OBJECTIVE To characterize pharmacokinetics of cyclophosphamide and 4-hydoxycyclophosphamide (4-OHCP) in the plasma of healthy cats after oral, IV, and IP administration of cyclophosphamide.
ANIMALS 6 healthy adult cats.
PROCEDURES Cats were randomly assigned to receive cyclophosphamide (200 mg/m2) via each of 3 routes of administration (oral, IV, and IP); there was a 30-day washout period between successive treatments. Plasma samples were obtained at various time points for up to 8 hours after administration. Samples were treated with semicarbazide hydrochloride to trap the 4-OHCP in stable form, which allowed for cyclophosphamide and trapped 4-OHCP to be simultaneously measured by use of tandem mass spectrometry. Pharmacokinetic parameters were determined from drug concentration-versus-time data for both cyclophosphamide and 4-OHCP.
RESULTS Cyclophosphamide was tolerated well regardless of route of administration. Pharmacokinetic parameters for 4-OHCP were similar after oral, IV, and IP administration. Area under the concentration-time curve for cyclophosphamide was lower after oral administration than after IV or IP administration.
CONCLUSIONS AND CLINICAL RELEVANCE Cyclophosphamide can be administered interchangeably to cats as oral, IV, and IP formulations, which should provide benefits with regard to cost and ease of administration to certain feline patients.
To assess histologic evaluation of mandibular lymph nodes (MLNs) and medial retropharyngeal lymph nodes (MRLNs) for metastatic disease during tumor staging for dogs with oral malignant melanoma (OMM) and oral squamous cell carcinoma (OSCC).
Retrospective multi-institutional study.
27 dogs with OMM and 21 dogs with OSCC.
Medical record databases of 8 institutions were searched to identify dogs with OMM or OSCC that underwent unilateral or bilateral extirpation of the MLNs and MRLNs during the same procedure between January 2004 and April 2016. Information extracted from the records included signalment, primary mass location and size, diagnostic imaging results, histologic results for the primary tumor and all lymph nodes evaluated, and whether distant metastasis developed.
Prevalence of lymph node metastasis did not differ significantly between dogs with OMM (10/27 [37%]) and dogs with OSCC (6/21 [29%]). Distant metastasis was identified in 11 (41%) dogs with OMM and was suspected in 1 dog with OSCC. The MRLN was affected in 13 of 16 dogs with lymph node metastasis, and 3 of those dogs had metastasis to the MRLN without concurrent metastasis to an MLN. Metastasis was identified in lymph nodes contralateral to the primary tumor in 4 of 17 dogs that underwent contralateral lymph node removal.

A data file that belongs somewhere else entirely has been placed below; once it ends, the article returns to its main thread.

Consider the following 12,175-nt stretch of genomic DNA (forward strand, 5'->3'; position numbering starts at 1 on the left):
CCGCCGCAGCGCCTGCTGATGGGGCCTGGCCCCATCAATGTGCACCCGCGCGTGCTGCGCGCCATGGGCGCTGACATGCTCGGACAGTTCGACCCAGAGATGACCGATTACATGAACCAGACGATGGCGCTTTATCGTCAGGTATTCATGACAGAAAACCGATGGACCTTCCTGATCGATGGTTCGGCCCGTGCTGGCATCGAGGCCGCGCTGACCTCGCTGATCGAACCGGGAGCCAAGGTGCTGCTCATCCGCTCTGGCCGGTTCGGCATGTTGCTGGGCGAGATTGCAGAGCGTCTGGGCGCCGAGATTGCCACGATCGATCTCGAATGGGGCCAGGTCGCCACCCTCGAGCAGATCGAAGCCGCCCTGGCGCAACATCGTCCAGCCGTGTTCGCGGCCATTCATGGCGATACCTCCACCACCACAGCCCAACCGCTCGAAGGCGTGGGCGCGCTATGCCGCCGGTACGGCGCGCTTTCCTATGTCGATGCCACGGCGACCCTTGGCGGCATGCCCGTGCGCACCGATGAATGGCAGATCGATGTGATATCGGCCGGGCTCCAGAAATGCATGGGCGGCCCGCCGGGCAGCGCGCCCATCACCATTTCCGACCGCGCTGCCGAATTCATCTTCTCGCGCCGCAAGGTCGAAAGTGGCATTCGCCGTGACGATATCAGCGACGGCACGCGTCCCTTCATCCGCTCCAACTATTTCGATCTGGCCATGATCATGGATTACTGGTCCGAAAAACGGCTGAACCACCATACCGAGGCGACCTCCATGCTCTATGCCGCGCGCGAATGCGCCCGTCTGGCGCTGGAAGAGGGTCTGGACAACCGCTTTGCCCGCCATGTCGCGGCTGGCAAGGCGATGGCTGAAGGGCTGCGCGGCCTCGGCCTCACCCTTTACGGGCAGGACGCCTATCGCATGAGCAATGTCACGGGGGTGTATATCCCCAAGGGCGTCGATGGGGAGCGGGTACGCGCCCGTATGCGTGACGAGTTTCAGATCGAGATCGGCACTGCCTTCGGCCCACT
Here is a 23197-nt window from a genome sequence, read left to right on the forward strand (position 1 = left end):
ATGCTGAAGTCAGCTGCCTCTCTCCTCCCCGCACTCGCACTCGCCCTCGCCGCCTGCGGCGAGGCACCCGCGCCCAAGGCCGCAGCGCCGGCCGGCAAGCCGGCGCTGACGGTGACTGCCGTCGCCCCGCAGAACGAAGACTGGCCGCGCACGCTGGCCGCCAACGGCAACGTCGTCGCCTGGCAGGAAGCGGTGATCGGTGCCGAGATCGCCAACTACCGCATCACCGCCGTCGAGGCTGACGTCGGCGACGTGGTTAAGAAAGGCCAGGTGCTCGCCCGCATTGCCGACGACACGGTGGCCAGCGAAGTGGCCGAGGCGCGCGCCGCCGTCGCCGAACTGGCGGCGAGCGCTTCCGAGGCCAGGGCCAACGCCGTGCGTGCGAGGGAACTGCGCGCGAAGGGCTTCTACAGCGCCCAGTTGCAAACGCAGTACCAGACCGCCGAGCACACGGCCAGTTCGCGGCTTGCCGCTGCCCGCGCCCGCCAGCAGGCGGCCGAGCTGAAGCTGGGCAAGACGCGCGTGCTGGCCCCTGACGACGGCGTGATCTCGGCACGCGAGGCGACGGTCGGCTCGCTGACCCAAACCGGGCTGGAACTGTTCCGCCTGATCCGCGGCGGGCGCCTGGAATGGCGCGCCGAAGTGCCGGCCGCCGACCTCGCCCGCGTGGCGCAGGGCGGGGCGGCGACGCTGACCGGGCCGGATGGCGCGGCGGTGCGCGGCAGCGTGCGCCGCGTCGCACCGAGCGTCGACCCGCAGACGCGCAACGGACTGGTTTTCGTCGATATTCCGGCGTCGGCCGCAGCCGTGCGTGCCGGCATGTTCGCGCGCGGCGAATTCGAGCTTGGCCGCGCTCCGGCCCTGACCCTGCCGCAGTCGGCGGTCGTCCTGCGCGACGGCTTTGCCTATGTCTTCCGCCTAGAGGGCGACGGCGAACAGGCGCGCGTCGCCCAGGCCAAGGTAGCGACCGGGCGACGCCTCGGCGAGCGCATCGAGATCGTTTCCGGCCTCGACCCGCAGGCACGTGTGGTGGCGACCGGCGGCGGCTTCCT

CONCLUSIONS AND CLINICAL RELEVANCE
Results indicated histologic evaluation of only 1 MLN was insufficient to definitively rule out lymph node metastasis in dogs with OMM or OSCC; therefore, bilateral lymphadenectomy of the MLN and MRLN lymphocentra is recommended for such dogs.
To assess (1) veterinarians’ knowledge and practices regarding disposal of euthanized animals, (2) the extent to which veterinarians communicate with their clients about potential risks of rendering pentobarbital-euthanized animals, and (3) the extent to which veterinarians communicate potential relay toxicosis and environmental risks of pentobarbital-euthanized animals to clients.
A stratified random sample of AVMA members.
Over a 3-week period in early 2021, 16,831 of the AVMA’s 99,500 members were surveyed, with 2,093 responses (a 12% response rate). Respondents were assigned to 1 of 3 categories on the basis of their answers: veterinarians euthanizing only food-producing species, veterinarians euthanizing only non–food-producing species, and veterinarians euthanizing both food-producing and non–food-producing species (ie, veterinarians euthanizing mixed species).
Veterinarians responding to this survey appeared to be aware of the major methods of animal disposal, and about 89% reported communicating the method of euthanasia with clients to help ensure appropriate animal disposal. However, the need for additional education on local, state, and federal laws and rendering, as well as on risks of relay toxicosis including wildlife predation and environmental impacts, was reported.
Survey results identified gaps in veterinarians’ knowledge regarding animal disposal following pentobarbital euthanasia. Further education on this topic may be beneficial, particularly for early- and midcareer veterinarians who euthanize non–food-producing species and for veterinarians who euthanize mixed species in urban and suburban communities.